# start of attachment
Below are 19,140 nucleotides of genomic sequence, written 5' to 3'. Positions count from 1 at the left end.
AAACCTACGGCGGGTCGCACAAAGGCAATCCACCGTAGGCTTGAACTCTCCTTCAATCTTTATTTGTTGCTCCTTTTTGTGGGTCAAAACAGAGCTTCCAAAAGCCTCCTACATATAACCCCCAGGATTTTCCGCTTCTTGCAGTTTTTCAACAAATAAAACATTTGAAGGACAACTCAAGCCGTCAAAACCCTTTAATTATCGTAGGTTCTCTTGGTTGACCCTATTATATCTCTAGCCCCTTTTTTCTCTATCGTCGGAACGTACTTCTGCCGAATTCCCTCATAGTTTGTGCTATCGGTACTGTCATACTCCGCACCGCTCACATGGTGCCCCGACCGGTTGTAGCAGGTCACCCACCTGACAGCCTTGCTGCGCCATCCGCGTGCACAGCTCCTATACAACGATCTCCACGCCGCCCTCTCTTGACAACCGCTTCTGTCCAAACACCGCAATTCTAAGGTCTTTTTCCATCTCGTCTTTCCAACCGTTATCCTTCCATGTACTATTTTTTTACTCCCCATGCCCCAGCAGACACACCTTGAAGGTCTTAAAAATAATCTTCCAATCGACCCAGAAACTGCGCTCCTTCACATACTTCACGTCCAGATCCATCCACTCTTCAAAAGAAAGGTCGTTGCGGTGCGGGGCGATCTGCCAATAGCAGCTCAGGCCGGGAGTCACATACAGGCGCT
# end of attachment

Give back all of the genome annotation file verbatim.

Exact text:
Below are 19,140 nucleotides of genomic sequence, written 5' to 3'. Positions count from 1 at the left end.
AAACCTACGGCGGGTCGCACAAAGGCAATCCACCGTAGGCTTGAACTCTCCTTCAATCTTTATTTGTTGCTCCTTTTTGTGGGTCAAAACAGAGCTTCCAAAAGCCTCCTACATATAACCCCCAGGATTTTCCGCTTCTTGCAGTTTTTCAACAAATAAAACATTTGAAGGACAACTCAAGCCGTCAAAACCCTTTAATTATCGTAGGTTCTCTTGGTTGACCCTATTATATCTCTAGCCCCTTTTTTCTCTATCGTCGGAACGTACTTCTGCCGAATTCCCTCATAGTTTGTGCTATCGGTACTGTCATACTCCGCACCGCTCACATGGTGCCCCGACCGGTTGTAGCAGGTCACCCACCTGACAGCCTTGCTGCGCCATCCGCGTGCACAGCTCCTATACAACGATCTCCACGCCGCCCTCTCTTGACAACCGCTTCTGTCCAAACACCGCAATTCTAAGGTCTTTTTCCATCTCGTCTTTCCAACCGTTATCCTTCCATGTACTATTTTTTTACTCCCCATGCCCCAGCAGACACACCTTGAAGGTCTTAAAAATAATCTTCCAATCGACCCAGAAACTGCGCTCCTTCACATACTTCACGTCCAGATCCATCCACTCTTCAAAAGAAAGGTCGTTGCGGTGCGGGGCGATCTGCCAATAGCAGCTCAGGCCGGGAGTCACATACAGGCGCT